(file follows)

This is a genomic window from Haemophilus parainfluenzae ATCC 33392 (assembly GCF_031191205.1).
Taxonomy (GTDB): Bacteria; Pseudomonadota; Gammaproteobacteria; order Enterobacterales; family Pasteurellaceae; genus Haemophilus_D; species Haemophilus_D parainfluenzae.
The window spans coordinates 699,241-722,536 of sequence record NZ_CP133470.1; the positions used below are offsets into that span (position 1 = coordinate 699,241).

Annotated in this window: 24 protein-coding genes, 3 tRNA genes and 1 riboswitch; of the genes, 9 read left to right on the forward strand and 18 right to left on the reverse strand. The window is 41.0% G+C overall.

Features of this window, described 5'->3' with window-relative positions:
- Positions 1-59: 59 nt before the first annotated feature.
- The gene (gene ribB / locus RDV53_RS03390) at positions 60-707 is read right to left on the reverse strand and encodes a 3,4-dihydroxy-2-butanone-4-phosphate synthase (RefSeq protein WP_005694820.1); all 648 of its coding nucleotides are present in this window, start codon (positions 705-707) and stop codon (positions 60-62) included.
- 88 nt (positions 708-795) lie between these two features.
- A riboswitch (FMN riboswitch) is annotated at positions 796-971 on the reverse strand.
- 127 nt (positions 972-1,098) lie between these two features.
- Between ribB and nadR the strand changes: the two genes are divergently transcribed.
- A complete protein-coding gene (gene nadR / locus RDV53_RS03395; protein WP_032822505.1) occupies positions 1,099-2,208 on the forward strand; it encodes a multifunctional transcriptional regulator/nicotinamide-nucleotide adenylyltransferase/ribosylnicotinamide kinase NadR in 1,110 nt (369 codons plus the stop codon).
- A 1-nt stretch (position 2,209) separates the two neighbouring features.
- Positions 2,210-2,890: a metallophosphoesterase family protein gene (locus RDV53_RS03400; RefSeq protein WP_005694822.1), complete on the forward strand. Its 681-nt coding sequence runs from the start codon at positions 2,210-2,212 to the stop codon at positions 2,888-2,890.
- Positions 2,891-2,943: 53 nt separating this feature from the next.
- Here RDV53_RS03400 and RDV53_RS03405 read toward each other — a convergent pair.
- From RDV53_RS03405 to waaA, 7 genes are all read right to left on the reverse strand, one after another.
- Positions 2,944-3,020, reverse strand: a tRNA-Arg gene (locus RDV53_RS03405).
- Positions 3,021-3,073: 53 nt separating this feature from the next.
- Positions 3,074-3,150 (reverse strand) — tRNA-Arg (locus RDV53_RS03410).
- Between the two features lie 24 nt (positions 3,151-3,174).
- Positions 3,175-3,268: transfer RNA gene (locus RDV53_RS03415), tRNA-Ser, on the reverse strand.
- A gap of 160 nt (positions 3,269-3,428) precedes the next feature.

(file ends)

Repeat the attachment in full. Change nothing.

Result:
This is a genomic window from Haemophilus parainfluenzae ATCC 33392 (assembly GCF_031191205.1).
Taxonomy (GTDB): Bacteria; Pseudomonadota; Gammaproteobacteria; order Enterobacterales; family Pasteurellaceae; genus Haemophilus_D; species Haemophilus_D parainfluenzae.
The window spans coordinates 699,241-722,536 of sequence record NZ_CP133470.1; the positions used below are offsets into that span (position 1 = coordinate 699,241).

Annotated in this window: 24 protein-coding genes, 3 tRNA genes and 1 riboswitch; of the genes, 9 read left to right on the forward strand and 18 right to left on the reverse strand. The window is 41.0% G+C overall.

Features of this window, described 5'->3' with window-relative positions:
- Positions 1-59: 59 nt before the first annotated feature.
- The gene (gene ribB / locus RDV53_RS03390) at positions 60-707 is read right to left on the reverse strand and encodes a 3,4-dihydroxy-2-butanone-4-phosphate synthase (RefSeq protein WP_005694820.1); all 648 of its coding nucleotides are present in this window, start codon (positions 705-707) and stop codon (positions 60-62) included.
- 88 nt (positions 708-795) lie between these two features.
- A riboswitch (FMN riboswitch) is annotated at positions 796-971 on the reverse strand.
- 127 nt (positions 972-1,098) lie between these two features.
- Between ribB and nadR the strand changes: the two genes are divergently transcribed.
- A complete protein-coding gene (gene nadR / locus RDV53_RS03395; protein WP_032822505.1) occupies positions 1,099-2,208 on the forward strand; it encodes a multifunctional transcriptional regulator/nicotinamide-nucleotide adenylyltransferase/ribosylnicotinamide kinase NadR in 1,110 nt (369 codons plus the stop codon).
- A 1-nt stretch (position 2,209) separates the two neighbouring features.
- Positions 2,210-2,890: a metallophosphoesterase family protein gene (locus RDV53_RS03400; RefSeq protein WP_005694822.1), complete on the forward strand. Its 681-nt coding sequence runs from the start codon at positions 2,210-2,212 to the stop codon at positions 2,888-2,890.
- Positions 2,891-2,943: 53 nt separating this feature from the next.
- Here RDV53_RS03400 and RDV53_RS03405 read toward each other — a convergent pair.
- From RDV53_RS03405 to waaA, 7 genes are all read right to left on the reverse strand, one after another.
- Positions 2,944-3,020, reverse strand: a tRNA-Arg gene (locus RDV53_RS03405).
- Positions 3,021-3,073: 53 nt separating this feature from the next.
- Positions 3,074-3,150 (reverse strand) — tRNA-Arg (locus RDV53_RS03410).
- Between the two features lie 24 nt (positions 3,151-3,174).
- Positions 3,175-3,268: transfer RNA gene (locus RDV53_RS03415), tRNA-Ser, on the reverse strand.
- A gap of 160 nt (positions 3,269-3,428) precedes the next feature.